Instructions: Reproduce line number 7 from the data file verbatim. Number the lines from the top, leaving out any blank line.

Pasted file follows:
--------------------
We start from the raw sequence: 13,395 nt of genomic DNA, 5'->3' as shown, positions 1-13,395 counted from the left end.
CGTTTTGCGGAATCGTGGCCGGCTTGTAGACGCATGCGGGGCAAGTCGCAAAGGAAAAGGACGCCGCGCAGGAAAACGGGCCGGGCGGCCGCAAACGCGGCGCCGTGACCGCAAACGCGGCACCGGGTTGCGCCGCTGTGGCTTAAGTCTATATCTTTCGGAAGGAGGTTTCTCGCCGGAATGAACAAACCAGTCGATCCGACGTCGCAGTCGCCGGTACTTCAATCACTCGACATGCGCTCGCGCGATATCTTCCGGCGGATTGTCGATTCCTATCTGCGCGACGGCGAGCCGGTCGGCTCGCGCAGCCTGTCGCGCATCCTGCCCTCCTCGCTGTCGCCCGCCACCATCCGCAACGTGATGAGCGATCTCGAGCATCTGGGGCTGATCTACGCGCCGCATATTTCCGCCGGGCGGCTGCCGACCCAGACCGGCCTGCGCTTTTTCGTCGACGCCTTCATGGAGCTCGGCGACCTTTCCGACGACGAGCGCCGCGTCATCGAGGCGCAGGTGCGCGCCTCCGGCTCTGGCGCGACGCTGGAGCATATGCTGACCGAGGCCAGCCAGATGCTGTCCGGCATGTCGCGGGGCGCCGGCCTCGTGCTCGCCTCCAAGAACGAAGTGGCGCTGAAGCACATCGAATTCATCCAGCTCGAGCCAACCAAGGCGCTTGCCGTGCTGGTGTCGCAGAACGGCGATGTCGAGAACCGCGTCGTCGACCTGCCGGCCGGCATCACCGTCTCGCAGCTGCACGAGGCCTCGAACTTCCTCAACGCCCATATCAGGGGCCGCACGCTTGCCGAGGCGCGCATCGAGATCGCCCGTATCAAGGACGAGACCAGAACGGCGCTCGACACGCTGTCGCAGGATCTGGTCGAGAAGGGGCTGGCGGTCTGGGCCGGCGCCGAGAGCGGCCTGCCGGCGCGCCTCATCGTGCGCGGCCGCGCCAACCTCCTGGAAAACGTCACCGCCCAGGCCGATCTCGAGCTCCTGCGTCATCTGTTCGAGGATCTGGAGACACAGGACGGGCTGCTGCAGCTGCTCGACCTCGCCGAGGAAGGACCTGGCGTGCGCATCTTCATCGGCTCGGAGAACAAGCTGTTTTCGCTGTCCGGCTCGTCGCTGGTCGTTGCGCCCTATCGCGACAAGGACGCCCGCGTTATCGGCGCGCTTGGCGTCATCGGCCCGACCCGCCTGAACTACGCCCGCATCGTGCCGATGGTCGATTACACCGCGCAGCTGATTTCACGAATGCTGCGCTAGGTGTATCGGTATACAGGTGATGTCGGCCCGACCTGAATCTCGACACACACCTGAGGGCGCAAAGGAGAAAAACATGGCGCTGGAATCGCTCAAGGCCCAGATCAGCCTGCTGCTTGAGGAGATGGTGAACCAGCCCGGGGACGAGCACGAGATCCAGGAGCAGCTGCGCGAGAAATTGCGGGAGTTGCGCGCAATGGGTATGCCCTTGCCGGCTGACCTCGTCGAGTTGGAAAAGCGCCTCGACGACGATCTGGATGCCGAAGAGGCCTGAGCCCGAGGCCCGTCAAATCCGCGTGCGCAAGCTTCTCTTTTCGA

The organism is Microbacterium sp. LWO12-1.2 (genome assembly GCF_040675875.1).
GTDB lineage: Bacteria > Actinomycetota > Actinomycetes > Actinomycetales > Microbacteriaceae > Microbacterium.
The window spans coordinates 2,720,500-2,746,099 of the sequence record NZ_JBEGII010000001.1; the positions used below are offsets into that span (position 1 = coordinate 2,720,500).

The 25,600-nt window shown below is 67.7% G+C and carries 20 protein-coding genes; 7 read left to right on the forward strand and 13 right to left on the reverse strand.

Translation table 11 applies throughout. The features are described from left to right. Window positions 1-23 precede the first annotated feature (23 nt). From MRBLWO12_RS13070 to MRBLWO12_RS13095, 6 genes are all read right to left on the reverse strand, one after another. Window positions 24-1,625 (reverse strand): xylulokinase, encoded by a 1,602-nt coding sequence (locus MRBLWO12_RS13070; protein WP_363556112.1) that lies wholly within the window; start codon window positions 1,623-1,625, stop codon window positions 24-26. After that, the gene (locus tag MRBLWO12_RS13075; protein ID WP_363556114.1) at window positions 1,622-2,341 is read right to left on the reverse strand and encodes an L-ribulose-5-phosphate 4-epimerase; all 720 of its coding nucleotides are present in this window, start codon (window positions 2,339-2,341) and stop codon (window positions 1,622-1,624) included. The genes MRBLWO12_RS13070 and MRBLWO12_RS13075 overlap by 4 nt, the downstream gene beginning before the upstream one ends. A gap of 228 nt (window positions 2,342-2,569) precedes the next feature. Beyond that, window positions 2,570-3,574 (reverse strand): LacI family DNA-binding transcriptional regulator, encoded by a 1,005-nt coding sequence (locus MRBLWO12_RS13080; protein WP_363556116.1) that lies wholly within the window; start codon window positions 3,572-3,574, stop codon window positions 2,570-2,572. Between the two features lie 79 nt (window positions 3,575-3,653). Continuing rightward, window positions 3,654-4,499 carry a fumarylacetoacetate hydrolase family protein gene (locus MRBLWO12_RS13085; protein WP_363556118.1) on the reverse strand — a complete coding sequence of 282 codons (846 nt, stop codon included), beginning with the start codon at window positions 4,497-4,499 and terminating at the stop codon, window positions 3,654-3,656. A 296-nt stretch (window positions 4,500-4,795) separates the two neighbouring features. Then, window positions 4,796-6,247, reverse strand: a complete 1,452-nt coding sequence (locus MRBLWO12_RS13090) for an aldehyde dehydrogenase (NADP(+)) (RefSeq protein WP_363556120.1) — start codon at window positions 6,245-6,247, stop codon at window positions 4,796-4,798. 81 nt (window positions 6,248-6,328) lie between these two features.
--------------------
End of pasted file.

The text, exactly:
Translation table 11 applies throughout. The features are described from left to right. Window positions 1-23 precede the first annotated feature (23 nt). From MRBLWO12_RS13070 to MRBLWO12_RS13095, 6 genes are all read right to left on the reverse strand, one after another. Window positions 24-1,625 (reverse strand): xylulokinase, encoded by a 1,602-nt coding sequence (locus MRBLWO12_RS13070; protein WP_363556112.1) that lies wholly within the window; start codon window positions 1,623-1,625, stop codon window positions 24-26. After that, the gene (locus tag MRBLWO12_RS13075; protein ID WP_363556114.1) at window positions 1,622-2,341 is read right to left on the reverse strand and encodes an L-ribulose-5-phosphate 4-epimerase; all 720 of its coding nucleotides are present in this window, start codon (window positions 2,339-2,341) and stop codon (window positions 1,622-1,624) included. The genes MRBLWO12_RS13070 and MRBLWO12_RS13075 overlap by 4 nt, the downstream gene beginning before the upstream one ends. A gap of 228 nt (window positions 2,342-2,569) precedes the next feature. Beyond that, window positions 2,570-3,574 (reverse strand): LacI family DNA-binding transcriptional regulator, encoded by a 1,005-nt coding sequence (locus MRBLWO12_RS13080; protein WP_363556116.1) that lies wholly within the window; start codon window positions 3,572-3,574, stop codon window positions 2,570-2,572. Between the two features lie 79 nt (window positions 3,575-3,653). Continuing rightward, window positions 3,654-4,499 carry a fumarylacetoacetate hydrolase family protein gene (locus MRBLWO12_RS13085; protein WP_363556118.1) on the reverse strand — a complete coding sequence of 282 codons (846 nt, stop codon included), beginning with the start codon at window positions 4,497-4,499 and terminating at the stop codon, window positions 3,654-3,656. A 296-nt stretch (window positions 4,500-4,795) separates the two neighbouring features. Then, window positions 4,796-6,247, reverse strand: a complete 1,452-nt coding sequence (locus MRBLWO12_RS13090) for an aldehyde dehydrogenase (NADP(+)) (RefSeq protein WP_363556120.1) — start codon at window positions 6,245-6,247, stop codon at window positions 4,796-4,798. 81 nt (window positions 6,248-6,328) lie between these two features.